In July, Kristin Addison-Brown walked by the school supply aisle in Walmart in Jonesboro and had to fight back tears. Because of the COVID-19 pandemic, her son, Isaac Brown, will stay at home at least for the first semester of the school year and enter fourth grade in the Jonesboro Public Schools Virtual Academy. “I love the smell of the pencils, crayons, the paper and all that,” Addison-Brown said. “It was a stark reminder of what we’re doing.”
Governor Hutchinson has decreed that public school in Arkansas for some 480,000 students and 70,000 teachers and other staff will begin the week of Aug. 24. But even at this late date, what school amid COVID-19 will look like remains sketchy and fraught. Many parents with health and safety concerns, like the Browns in Jonesboro, will keep their children at home to receive remote, online learning. Others, whose jobs don’t allow them the flexibility to work remotely and oversee school work, will send their kids back to school in masks to teachers who will spend much of their day keeping students as far apart from one another as possible.
Health and policy experts generally make the same case to reopen schools: Kids learn better in person, and further time outside of the classroom will widen the equity gap. Many children rely on school for breakfast and lunch; 60 percent of Arkansas students qualify for free or reduced lunch. Research shows that school is essential to children’s social and emotional development. School employees are also mandated reporters of abuse and neglect and, from March until June with school and many summer programs closed, there were nearly 40 percent fewer calls to Arkansas’s child maltreatment hotline than the same period last year. More broadly, without in-person school, parents can’t effectively return to work, and the economy will suffer.
But public health officials have also said that schools should reopen only when COVID-19 cases are declining. In Arkansas, COVID-19 cases, hospitalizations and deaths have been spiking through the summer, and the state lacks the rapid testing and contact tracing resources that would help contain the growth of the virus.
Governor Hutchinson has dismissed concerns about the safety of reopening schools, arguing that the public benefit of in-person instruction outweighs health risks. But teachers argue that schools, many with poor ventilation and insufficient space to keep kids socially distant, are especially ill-prepared to mitigate spread of the coronavirus, and many say they fear for their lives.
“I have not hugged my parents, been in someone else’s home, gotten a haircut, gone to a restaurant, in months to stay safe,” one Little Rock teacher said in an email. “Now in less than a month, I’m supposed to forget all the safety as numbers of cases are higher than ever because I’m responsible for education, childcare and the economy. This cannot fall on public education.”
Kristin Addison-Brown and her husband, Brandon Brown, reluctantly decided to keep Isaac home after seeing the plan for reopening from the Jonesboro Public School District. In the district’s initial outreach to parents, released before the governor issued a statewide mask mandate, there was no requirement for students or teachers to wear masks and little detail on how COVID-19 cases would be handled.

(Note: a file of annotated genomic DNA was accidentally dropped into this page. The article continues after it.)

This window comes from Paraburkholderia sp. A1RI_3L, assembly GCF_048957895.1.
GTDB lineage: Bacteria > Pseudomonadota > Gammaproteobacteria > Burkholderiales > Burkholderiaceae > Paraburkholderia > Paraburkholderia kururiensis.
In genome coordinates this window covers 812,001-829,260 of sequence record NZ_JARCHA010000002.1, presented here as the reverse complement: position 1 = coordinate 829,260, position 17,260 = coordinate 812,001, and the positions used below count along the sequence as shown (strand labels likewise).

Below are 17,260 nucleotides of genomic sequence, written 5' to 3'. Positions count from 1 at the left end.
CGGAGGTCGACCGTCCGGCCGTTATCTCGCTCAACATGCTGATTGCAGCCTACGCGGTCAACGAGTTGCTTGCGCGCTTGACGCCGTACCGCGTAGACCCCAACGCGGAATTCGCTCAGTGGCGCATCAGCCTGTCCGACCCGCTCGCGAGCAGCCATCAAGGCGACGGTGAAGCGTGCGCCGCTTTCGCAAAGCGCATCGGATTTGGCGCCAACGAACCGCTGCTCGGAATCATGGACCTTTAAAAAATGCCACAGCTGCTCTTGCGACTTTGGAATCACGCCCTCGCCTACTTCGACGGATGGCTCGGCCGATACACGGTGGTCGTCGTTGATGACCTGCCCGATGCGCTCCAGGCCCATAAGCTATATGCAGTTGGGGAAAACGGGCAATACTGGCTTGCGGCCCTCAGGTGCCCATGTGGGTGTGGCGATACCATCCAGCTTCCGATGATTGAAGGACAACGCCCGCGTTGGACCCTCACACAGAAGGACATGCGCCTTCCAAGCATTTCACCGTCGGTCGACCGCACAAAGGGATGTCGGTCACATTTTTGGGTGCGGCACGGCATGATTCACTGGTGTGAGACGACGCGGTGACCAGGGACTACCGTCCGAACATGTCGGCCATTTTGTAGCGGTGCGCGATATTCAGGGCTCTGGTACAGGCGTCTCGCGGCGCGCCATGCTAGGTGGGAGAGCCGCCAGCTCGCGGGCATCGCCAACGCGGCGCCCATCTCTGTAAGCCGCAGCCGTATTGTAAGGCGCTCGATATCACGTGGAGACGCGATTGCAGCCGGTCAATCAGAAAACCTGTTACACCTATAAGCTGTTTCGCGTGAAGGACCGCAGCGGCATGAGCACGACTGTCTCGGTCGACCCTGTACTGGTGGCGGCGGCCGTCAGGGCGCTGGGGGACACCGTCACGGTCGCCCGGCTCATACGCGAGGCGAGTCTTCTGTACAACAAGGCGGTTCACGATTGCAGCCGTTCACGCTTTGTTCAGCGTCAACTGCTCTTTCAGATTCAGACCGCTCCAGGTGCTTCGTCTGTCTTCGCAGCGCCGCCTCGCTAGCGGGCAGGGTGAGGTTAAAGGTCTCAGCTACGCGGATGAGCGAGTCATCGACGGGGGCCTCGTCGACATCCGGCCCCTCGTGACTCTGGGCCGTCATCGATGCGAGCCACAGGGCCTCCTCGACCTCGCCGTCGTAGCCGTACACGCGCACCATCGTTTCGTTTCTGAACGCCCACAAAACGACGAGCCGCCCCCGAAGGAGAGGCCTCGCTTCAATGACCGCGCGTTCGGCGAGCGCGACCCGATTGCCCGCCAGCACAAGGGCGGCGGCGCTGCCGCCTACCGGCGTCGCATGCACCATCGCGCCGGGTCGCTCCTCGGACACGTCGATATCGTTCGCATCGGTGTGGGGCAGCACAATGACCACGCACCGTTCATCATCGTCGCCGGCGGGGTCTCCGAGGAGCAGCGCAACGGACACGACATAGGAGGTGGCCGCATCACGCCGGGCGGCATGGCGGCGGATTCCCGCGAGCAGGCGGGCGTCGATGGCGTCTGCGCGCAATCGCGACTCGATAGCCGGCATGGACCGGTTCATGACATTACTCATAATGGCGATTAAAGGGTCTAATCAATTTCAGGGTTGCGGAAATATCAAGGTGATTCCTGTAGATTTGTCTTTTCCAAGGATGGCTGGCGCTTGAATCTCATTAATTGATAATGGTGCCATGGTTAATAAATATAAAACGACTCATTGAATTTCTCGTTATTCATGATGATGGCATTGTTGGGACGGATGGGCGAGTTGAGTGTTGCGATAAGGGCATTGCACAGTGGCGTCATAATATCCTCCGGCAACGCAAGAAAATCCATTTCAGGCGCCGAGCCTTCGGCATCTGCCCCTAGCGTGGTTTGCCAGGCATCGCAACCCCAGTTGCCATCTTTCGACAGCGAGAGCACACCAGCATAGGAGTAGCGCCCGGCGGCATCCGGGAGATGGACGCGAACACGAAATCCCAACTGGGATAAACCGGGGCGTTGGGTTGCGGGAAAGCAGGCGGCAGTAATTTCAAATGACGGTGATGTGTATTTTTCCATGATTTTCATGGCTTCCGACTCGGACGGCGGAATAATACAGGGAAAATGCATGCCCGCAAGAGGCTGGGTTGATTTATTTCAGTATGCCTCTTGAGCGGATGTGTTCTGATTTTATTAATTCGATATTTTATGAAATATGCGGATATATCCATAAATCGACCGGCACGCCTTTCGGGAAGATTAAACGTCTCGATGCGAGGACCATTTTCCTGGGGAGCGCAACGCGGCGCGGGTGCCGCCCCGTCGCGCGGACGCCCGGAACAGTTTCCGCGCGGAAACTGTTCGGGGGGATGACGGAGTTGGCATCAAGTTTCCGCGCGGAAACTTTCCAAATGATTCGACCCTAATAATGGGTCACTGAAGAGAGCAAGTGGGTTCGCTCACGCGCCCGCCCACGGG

“We looked at the plan for school, and we weren’t very reassured,” Addison-Brown said. “I feel for the school administrators having to deal with this right now. I don’t know that they’re getting a lot of support from the state and federal government with key decisions they’re having to make. They’re between a rock and a hard place.”
Isaac’s parents didn’t come to the decision easily. Isaac, 9, has been attending the International Studies Magnet School, and the district’s policy is that students who enroll in virtual school won’t be guaranteed a spot in a magnet school in the future, but will be given preference. Addison-Brown said the family loves the school and fears the possibility of further disruption to Isaac’s friendships if he isn’t able to return. She’s a neuropsychologist who owns her own practice, and her husband has been working from home remotely. They plan to split days supervising Isaac, their only child.
Addison-Brown said she wasn’t worried about Isaac falling behind academically. “I understand we’re fortunate in that regard,” she said. “From the social, behavioral perspective, I’m a little more concerned. We really struggled with AMI [alternative methods of instruction, the spring version of remote school]. He kind of hated it. He does well with social feedback, praise from his teachers. He’s very sociable and really misses his friends.”
“I’d rather be in in-person school,” Isaac said. “I get to see my friends. I get to do recess and play soccer with a lot of other kids. At home, I don’t get to see other kids.” He said he’s worried about the coronavirus. “It’s killed a lot of people. It’s really high in Arkansas.” He believes scientists will develop a vaccine, but thinks it might be a while.
For Isaac and his parents, the disease isn’t abstract. His great-grandmother died of COVID-19 in a nursing home. Isaac’s father had to quarantine at home after potential exposure, an isolation cut short by the devastating tornado that hit Jonesboro in late March. The family was spared in each case: Brandon Brown did not get the disease, and the tornado spared their home. Ultimately, concern for Isaac’s grandparents pushed the Browns to keep Isaac at home. Addison-Brown’s parents live next door, interact regularly with the Browns and are in their 80s. “We didn’t want him going to school and bringing [COVID-19] here,” Addison-Brown said. “My dad was like, ‘Well, we could [die] tomorrow.’ I said, ‘Yes that’s true,’ but A) COVID is not the way to go and B) just the potential guilt that I think [Isaac] would feel and I would feel.”